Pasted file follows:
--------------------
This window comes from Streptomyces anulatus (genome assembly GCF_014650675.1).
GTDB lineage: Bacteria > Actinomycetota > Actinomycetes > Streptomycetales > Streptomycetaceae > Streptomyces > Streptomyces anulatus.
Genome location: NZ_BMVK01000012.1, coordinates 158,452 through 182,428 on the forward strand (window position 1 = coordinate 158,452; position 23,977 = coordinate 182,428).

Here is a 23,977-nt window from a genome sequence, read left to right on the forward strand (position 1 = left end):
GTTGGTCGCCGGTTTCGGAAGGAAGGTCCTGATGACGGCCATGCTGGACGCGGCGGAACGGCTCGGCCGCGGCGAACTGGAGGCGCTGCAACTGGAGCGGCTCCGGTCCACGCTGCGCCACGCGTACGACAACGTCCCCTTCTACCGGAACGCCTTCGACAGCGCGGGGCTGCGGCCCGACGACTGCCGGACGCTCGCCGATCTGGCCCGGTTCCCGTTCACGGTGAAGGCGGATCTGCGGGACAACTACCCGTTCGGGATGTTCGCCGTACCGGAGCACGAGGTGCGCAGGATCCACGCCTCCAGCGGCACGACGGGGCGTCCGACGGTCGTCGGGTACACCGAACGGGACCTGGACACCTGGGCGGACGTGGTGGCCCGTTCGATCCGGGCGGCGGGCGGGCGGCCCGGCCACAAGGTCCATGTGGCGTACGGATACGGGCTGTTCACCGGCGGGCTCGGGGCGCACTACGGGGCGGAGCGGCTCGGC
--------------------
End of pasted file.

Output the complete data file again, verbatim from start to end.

This window comes from Streptomyces anulatus (genome assembly GCF_014650675.1).
GTDB lineage: Bacteria > Actinomycetota > Actinomycetes > Streptomycetales > Streptomycetaceae > Streptomyces > Streptomyces anulatus.
Genome location: NZ_BMVK01000012.1, coordinates 158,452 through 182,428 on the forward strand (window position 1 = coordinate 158,452; position 23,977 = coordinate 182,428).

Here is a 23,977-nt window from a genome sequence, read left to right on the forward strand (position 1 = left end):
GTTGGTCGCCGGTTTCGGAAGGAAGGTCCTGATGACGGCCATGCTGGACGCGGCGGAACGGCTCGGCCGCGGCGAACTGGAGGCGCTGCAACTGGAGCGGCTCCGGTCCACGCTGCGCCACGCGTACGACAACGTCCCCTTCTACCGGAACGCCTTCGACAGCGCGGGGCTGCGGCCCGACGACTGCCGGACGCTCGCCGATCTGGCCCGGTTCCCGTTCACGGTGAAGGCGGATCTGCGGGACAACTACCCGTTCGGGATGTTCGCCGTACCGGAGCACGAGGTGCGCAGGATCCACGCCTCCAGCGGCACGACGGGGCGTCCGACGGTCGTCGGGTACACCGAACGGGACCTGGACACCTGGGCGGACGTGGTGGCCCGTTCGATCCGGGCGGCGGGCGGGCGGCCCGGCCACAAGGTCCATGTGGCGTACGGATACGGGCTGTTCACCGGCGGGCTCGGGGCGCACTACGGGGCGGAGCGGCTCGGC